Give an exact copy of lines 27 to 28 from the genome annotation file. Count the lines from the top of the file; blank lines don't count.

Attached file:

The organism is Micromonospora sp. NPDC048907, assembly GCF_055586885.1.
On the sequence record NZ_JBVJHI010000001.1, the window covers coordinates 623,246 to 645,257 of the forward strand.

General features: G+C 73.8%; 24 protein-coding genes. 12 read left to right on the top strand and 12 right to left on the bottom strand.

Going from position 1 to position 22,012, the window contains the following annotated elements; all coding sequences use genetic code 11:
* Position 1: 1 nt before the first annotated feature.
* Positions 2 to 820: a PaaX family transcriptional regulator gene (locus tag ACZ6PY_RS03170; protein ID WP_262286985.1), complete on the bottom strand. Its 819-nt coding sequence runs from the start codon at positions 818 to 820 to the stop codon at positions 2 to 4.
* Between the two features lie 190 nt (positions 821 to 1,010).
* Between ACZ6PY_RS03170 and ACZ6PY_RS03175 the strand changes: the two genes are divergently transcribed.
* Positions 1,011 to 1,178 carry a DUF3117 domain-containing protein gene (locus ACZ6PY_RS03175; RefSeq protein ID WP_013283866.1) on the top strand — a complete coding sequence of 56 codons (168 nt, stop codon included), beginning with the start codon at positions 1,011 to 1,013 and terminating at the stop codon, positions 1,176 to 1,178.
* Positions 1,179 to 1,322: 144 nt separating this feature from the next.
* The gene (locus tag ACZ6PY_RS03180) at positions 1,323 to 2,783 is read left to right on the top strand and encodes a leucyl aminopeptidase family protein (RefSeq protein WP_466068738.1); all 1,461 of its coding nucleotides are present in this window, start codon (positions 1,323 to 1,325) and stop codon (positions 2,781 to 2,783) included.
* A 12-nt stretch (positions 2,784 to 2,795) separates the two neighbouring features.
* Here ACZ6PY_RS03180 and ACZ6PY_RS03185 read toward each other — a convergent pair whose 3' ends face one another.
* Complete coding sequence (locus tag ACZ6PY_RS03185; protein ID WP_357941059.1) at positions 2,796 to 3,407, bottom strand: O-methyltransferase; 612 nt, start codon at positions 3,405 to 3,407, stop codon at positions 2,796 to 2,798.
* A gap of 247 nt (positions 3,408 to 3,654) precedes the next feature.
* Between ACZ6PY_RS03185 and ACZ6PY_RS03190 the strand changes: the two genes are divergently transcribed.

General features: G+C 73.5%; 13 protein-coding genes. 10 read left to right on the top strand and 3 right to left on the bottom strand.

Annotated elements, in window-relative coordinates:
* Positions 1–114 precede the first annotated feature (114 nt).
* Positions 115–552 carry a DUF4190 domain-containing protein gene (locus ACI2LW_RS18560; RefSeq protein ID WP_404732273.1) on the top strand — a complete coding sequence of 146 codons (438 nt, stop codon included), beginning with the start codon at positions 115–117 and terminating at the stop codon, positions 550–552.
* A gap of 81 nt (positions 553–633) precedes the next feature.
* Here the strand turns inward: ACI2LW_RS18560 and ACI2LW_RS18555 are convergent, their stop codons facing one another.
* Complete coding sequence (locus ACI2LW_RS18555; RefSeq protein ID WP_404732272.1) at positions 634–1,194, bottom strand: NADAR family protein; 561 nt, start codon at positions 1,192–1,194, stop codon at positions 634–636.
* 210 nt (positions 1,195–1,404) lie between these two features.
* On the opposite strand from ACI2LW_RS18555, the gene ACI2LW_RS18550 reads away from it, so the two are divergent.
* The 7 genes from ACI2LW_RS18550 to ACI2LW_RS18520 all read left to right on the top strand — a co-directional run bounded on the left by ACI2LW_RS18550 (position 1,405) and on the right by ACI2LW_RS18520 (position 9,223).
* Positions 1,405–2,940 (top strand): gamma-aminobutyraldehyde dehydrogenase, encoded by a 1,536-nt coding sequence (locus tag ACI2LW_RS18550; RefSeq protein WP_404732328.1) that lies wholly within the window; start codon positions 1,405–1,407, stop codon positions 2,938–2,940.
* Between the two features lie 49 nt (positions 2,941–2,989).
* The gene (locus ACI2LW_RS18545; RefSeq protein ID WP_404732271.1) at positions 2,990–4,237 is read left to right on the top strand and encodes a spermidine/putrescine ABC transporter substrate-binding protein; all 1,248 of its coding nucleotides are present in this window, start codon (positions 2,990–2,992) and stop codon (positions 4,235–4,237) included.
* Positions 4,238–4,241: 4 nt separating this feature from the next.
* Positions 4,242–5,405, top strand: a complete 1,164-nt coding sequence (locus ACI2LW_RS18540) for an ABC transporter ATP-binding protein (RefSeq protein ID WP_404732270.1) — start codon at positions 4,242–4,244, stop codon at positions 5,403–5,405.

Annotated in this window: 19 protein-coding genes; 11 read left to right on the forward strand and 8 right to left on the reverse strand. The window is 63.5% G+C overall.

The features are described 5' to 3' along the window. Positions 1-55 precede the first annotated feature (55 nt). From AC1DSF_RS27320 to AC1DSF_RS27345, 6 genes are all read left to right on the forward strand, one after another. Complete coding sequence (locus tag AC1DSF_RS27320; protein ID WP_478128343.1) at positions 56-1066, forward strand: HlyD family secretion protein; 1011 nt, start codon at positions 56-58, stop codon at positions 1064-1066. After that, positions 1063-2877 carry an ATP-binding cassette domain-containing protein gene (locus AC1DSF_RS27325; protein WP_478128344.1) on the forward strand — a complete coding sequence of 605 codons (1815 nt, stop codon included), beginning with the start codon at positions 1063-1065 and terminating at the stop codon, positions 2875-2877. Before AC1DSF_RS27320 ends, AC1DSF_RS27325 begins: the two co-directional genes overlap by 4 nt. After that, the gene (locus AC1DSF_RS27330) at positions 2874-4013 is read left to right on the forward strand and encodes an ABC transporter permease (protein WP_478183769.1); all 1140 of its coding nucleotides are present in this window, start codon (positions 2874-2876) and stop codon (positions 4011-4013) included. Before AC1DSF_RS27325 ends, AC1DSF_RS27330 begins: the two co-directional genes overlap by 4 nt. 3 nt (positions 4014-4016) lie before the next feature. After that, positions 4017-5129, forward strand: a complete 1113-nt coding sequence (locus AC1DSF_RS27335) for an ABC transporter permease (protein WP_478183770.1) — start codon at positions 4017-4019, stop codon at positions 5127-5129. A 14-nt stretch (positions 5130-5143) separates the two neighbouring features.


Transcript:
* Positions 1,405–2,940 (top strand): gamma-aminobutyraldehyde dehydrogenase, encoded by a 1,536-nt coding sequence (locus tag ACI2LW_RS18550; RefSeq protein WP_404732328.1) that lies wholly within the window; start codon positions 1,405–1,407, stop codon positions 2,938–2,940.
* Between the two features lie 49 nt (positions 2,941–2,989).